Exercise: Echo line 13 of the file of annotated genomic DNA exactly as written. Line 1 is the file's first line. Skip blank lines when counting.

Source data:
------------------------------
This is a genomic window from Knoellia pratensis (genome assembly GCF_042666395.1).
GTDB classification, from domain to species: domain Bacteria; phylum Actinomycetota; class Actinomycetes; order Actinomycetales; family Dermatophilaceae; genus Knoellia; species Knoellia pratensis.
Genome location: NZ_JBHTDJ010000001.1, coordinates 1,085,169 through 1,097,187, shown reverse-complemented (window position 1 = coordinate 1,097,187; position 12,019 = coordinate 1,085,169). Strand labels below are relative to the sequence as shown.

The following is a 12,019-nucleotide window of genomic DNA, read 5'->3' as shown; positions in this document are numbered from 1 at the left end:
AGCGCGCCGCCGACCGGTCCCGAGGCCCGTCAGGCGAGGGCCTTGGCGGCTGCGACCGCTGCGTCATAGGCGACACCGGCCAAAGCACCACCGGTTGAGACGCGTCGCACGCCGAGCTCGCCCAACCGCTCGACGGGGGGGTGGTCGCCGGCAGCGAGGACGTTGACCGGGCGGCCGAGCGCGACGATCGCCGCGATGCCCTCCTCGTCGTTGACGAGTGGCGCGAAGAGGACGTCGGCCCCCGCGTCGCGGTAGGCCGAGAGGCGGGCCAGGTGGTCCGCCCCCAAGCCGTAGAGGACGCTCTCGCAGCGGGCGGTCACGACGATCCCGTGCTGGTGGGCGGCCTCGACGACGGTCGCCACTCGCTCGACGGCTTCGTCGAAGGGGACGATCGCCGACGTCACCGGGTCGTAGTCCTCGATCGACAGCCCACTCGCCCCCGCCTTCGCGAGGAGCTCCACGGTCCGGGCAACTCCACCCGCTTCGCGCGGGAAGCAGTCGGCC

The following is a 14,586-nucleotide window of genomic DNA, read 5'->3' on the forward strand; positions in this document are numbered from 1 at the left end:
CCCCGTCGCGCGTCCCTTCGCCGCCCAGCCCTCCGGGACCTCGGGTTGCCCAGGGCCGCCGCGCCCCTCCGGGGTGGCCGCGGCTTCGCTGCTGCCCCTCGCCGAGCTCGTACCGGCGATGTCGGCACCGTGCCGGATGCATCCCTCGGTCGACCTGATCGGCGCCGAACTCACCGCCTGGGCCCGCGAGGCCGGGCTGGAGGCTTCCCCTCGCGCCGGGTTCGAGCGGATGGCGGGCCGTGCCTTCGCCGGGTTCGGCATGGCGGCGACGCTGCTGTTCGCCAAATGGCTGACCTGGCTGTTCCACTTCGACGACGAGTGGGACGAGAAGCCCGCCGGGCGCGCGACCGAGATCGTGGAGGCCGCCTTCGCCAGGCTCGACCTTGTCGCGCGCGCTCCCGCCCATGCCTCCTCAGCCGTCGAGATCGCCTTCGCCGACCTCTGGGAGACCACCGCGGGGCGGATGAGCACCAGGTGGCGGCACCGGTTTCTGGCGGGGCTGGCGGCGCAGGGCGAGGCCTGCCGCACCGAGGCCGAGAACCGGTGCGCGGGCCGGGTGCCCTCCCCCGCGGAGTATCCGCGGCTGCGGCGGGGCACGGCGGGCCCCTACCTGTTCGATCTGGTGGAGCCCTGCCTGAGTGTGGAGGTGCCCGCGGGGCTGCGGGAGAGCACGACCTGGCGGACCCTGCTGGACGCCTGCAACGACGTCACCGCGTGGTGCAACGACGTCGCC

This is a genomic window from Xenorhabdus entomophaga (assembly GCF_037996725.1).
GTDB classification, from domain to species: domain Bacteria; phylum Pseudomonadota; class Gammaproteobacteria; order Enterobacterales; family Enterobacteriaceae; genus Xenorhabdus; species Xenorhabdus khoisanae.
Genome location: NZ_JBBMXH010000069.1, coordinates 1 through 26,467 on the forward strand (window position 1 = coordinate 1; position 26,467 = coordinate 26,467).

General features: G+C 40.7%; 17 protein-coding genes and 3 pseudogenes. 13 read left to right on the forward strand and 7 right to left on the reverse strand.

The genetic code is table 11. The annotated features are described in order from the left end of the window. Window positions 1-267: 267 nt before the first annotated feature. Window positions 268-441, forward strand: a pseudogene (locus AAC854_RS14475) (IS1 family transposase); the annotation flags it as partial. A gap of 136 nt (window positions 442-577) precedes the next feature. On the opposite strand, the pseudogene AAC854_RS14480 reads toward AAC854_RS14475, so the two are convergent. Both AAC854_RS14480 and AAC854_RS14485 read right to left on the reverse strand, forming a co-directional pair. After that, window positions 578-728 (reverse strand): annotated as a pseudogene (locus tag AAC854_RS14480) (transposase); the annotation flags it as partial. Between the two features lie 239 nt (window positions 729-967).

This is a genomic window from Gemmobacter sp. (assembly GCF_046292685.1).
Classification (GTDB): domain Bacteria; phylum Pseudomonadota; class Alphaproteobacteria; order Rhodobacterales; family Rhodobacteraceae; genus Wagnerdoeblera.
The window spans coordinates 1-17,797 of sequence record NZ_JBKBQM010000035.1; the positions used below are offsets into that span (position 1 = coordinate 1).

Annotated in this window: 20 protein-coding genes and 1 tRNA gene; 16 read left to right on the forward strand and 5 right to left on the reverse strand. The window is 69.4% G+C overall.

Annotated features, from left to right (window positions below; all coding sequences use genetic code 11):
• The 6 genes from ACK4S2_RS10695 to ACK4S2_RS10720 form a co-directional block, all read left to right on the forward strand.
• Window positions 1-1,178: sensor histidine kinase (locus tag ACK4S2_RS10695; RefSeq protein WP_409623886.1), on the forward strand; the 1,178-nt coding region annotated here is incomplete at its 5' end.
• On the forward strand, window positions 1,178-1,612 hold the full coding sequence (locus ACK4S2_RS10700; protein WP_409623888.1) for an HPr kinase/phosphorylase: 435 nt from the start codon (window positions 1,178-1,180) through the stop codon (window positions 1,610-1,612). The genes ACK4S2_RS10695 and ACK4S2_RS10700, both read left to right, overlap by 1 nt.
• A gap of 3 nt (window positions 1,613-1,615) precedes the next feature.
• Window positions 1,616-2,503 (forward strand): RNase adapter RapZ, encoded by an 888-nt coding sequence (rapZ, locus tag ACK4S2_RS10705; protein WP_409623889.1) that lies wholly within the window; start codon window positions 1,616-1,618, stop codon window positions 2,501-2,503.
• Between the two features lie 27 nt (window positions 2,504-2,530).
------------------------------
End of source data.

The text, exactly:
This is a genomic window from Gemmobacter sp. (assembly GCF_046292685.1).